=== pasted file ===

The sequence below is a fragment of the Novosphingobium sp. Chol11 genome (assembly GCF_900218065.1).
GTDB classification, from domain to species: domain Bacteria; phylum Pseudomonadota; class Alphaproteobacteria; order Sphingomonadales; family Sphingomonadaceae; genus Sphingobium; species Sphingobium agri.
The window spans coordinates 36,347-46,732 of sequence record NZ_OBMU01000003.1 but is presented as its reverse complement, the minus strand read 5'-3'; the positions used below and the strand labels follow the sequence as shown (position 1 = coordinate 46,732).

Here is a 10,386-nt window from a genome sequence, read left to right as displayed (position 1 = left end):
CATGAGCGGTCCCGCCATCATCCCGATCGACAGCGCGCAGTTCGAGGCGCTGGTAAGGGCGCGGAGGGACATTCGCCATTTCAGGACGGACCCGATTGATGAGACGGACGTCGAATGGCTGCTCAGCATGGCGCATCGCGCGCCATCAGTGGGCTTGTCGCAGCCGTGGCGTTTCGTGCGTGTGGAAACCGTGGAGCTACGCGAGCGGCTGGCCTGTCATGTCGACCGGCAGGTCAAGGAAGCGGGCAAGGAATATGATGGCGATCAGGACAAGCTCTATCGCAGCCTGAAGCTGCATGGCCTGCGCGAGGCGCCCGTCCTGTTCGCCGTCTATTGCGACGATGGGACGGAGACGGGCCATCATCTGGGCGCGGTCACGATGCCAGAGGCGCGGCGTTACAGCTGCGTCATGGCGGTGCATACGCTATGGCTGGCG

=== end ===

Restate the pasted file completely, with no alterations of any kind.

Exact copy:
The sequence below is a fragment of the Novosphingobium sp. Chol11 genome (assembly GCF_900218065.1).
GTDB classification, from domain to species: domain Bacteria; phylum Pseudomonadota; class Alphaproteobacteria; order Sphingomonadales; family Sphingomonadaceae; genus Sphingobium; species Sphingobium agri.
The window spans coordinates 36,347-46,732 of sequence record NZ_OBMU01000003.1 but is presented as its reverse complement, the minus strand read 5'-3'; the positions used below and the strand labels follow the sequence as shown (position 1 = coordinate 46,732).

Here is a 10,386-nt window from a genome sequence, read left to right as displayed (position 1 = left end):
CATGAGCGGTCCCGCCATCATCCCGATCGACAGCGCGCAGTTCGAGGCGCTGGTAAGGGCGCGGAGGGACATTCGCCATTTCAGGACGGACCCGATTGATGAGACGGACGTCGAATGGCTGCTCAGCATGGCGCATCGCGCGCCATCAGTGGGCTTGTCGCAGCCGTGGCGTTTCGTGCGTGTGGAAACCGTGGAGCTACGCGAGCGGCTGGCCTGTCATGTCGACCGGCAGGTCAAGGAAGCGGGCAAGGAATATGATGGCGATCAGGACAAGCTCTATCGCAGCCTGAAGCTGCATGGCCTGCGCGAGGCGCCCGTCCTGTTCGCCGTCTATTGCGACGATGGGACGGAGACGGGCCATCATCTGGGCGCGGTCACGATGCCAGAGGCGCGGCGTTACAGCTGCGTCATGGCGGTGCATACGCTATGGCTGGCG